The dynamical system concept is a mathematical formalization for any fixed "rule" which describes the time dependence of a point's position in its ambient space. Examples include the mathematical models that describe the swinging of a clock pendulum, the flow of water in a pipe, and the number of fish each spring in a lake.
A dynamical system has a state determined by a collection of real numbers, or more generally by a set of points in an appropriate state space. Small changes in the state of the system correspond to small changes in the numbers. The numbers are also the coordinates of a geometrical space—a manifold. The evolution rule of the dynamical system is a fixed rule that describes what future states follow from the current state. The rule is deterministic: for a given time interval only one future state follows from the current state.
Three examples of different geometries: Euclidean, elliptical, and hyperbolic geometry
In mathematics, especially in geometry and topology, an ambient space is the space surrounding a mathematical object. For example, a line may be studied in isolation, or it may be studied as an object in two-dimensional space — in which case the ambient space is the plane, or as an object in three-dimensional space — in which case the ambient space is three-dimensional. To see why this makes a difference, consider the statement "Lines that never meet are necessarily parallel." This is true if the ambient space is two-dimensional, but false if the ambient space is three-dimensional, because in the latter case the lines could be skew lines, rather than parallel.
A formal system is, broadly defined as any well-defined system of abstract thought based on the model of mathematics. Euclid's Elements is often held to be t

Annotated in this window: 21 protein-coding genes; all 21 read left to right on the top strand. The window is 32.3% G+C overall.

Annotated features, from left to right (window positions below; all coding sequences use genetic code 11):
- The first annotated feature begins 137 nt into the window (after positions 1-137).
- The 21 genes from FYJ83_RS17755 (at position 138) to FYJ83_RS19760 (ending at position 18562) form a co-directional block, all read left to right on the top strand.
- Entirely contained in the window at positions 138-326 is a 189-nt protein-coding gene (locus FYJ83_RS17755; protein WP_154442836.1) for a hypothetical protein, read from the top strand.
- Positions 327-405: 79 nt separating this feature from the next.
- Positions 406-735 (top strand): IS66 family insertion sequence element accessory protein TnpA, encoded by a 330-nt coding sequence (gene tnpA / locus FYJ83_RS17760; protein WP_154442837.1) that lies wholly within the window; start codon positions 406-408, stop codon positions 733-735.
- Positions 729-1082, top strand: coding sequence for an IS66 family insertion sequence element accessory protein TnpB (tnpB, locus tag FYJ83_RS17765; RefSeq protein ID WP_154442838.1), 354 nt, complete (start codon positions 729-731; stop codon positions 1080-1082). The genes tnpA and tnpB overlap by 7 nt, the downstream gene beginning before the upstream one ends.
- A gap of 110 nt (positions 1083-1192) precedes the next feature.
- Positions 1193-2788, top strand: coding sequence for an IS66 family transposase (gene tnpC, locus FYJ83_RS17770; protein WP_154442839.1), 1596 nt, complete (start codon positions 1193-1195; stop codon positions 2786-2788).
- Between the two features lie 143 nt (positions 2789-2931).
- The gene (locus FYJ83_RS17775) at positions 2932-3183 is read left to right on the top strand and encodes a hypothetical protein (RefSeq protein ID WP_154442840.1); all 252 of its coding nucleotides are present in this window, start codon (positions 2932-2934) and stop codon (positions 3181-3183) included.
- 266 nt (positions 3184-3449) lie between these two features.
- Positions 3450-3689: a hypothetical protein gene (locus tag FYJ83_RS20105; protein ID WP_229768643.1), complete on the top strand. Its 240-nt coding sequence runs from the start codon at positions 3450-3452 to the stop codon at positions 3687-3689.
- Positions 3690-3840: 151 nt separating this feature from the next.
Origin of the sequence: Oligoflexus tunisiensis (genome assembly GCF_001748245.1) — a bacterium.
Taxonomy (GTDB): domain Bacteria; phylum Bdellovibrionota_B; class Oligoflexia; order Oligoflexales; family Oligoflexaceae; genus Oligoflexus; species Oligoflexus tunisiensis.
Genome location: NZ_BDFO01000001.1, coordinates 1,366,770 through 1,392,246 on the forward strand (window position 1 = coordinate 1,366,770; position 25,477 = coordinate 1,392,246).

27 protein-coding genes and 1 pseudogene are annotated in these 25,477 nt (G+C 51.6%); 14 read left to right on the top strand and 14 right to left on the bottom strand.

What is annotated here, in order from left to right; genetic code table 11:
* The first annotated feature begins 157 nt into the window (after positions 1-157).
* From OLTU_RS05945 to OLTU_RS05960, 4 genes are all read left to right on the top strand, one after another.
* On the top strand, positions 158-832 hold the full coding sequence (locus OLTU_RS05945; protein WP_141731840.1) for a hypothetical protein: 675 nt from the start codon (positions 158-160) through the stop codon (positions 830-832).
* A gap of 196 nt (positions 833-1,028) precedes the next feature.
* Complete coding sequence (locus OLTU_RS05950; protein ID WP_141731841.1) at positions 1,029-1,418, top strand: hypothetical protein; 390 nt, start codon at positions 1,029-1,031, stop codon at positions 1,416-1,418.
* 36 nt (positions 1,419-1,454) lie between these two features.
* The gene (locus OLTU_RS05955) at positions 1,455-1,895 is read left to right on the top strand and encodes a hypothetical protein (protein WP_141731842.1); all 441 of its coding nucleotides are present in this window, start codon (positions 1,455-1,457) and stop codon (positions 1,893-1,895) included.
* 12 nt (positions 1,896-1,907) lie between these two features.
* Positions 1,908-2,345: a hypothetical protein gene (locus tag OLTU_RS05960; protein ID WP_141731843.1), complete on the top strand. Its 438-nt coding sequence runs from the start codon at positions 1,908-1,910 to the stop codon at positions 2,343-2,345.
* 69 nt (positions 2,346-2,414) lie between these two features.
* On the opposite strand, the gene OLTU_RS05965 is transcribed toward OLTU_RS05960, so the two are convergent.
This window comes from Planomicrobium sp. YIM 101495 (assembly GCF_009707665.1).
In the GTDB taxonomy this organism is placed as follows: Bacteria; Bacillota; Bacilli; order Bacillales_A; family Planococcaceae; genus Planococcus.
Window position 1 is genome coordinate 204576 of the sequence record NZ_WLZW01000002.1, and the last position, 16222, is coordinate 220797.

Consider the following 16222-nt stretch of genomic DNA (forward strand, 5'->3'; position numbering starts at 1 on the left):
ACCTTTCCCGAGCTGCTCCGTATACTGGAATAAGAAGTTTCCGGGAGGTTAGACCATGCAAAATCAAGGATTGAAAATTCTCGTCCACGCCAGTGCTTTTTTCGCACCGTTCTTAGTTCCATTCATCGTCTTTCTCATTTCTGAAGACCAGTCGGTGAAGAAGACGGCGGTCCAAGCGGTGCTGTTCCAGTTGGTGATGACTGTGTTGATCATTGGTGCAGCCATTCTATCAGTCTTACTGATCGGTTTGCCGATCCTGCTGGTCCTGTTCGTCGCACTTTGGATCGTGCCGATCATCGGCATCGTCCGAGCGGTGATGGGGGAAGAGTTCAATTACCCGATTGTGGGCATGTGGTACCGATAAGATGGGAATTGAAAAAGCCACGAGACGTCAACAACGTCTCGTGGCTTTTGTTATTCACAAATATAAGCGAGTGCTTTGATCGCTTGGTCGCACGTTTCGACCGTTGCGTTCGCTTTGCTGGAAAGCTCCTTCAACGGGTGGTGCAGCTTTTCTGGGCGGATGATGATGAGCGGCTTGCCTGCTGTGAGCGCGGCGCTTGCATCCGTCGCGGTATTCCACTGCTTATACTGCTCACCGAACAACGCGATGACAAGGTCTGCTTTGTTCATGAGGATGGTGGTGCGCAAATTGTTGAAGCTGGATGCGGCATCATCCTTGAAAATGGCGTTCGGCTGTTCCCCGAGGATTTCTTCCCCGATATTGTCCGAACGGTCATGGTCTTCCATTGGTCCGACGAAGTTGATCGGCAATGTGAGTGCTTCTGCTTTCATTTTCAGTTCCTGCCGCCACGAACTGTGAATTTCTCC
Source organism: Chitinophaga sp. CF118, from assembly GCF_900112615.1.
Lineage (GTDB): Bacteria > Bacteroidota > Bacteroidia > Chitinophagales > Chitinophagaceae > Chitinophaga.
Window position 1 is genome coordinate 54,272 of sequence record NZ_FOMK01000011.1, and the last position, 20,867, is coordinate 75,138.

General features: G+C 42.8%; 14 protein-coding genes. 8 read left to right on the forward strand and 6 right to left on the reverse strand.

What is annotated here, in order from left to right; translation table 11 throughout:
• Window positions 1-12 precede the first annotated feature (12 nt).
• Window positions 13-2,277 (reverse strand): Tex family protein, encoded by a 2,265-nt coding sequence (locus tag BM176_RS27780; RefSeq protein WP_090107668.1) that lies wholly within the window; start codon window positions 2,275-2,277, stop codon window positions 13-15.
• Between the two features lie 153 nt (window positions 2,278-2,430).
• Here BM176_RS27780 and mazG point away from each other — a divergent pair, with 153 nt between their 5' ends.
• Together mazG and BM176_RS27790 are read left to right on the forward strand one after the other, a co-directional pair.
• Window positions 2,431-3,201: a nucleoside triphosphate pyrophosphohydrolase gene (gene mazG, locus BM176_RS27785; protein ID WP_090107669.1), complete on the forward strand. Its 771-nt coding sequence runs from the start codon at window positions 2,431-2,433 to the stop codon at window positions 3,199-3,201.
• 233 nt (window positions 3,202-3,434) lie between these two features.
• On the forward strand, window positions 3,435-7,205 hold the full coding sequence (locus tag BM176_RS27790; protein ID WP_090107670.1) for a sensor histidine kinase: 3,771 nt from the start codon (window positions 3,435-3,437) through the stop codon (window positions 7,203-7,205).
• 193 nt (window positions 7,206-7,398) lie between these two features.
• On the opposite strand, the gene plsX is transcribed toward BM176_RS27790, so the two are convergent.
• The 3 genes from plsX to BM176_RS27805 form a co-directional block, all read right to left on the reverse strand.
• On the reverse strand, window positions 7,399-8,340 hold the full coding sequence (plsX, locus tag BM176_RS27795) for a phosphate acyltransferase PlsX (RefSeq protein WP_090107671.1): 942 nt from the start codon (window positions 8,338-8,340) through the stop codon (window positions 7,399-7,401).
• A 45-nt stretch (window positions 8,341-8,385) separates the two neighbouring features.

e first formal system and displays the characteristic of a formal system. The entailment of the system by its logical foundation is what distinguishes a formal system from others which may have some basis in an abstract model. Often the formal system will be the basis for or even identified with a larger theory or field (e.g. Euclidean geometry) consistent with the usage in modern mathematics such as model theory. A formal system need not be mathematical as such, Spinoza's Ethics for example imitates the form of Euclid's Elements.
Each formal system has a formal language, which is composed by primitive symbols. These symbols act on certain rules of formation and are developed by inference from a set of axioms. The system thus consists of any number of formulas built up through finite combinations of the primitive symbols—combinations that are formed from the axioms in accordance with the stated rules.
Formal systems in mathematics consist of the following elements:
A finite set of symbols (i.e. the alphabet), that can be used for constructing formulas (i.e. finite strings of symbols).
A grammar, which tells how well-formed formulas (abbreviated wff) are constructed out of the symbols in the alphabet. It is usually required that there be a decision procedure for deciding whether a formula is well formed or not.
A set of axioms or axiom schemata: each axiom must be a wff.
A set of inference rules.
A formal system is said to be recursive (i.e. effective) if the set of axioms and the set of inference rules are decidable sets or semidecidable sets, according to context.
Some theorists use the term formalism as a rough synonym for formal system, but the term is also used to refer to a particular style of notation, for example, Paul Dirac's bra-ket notation.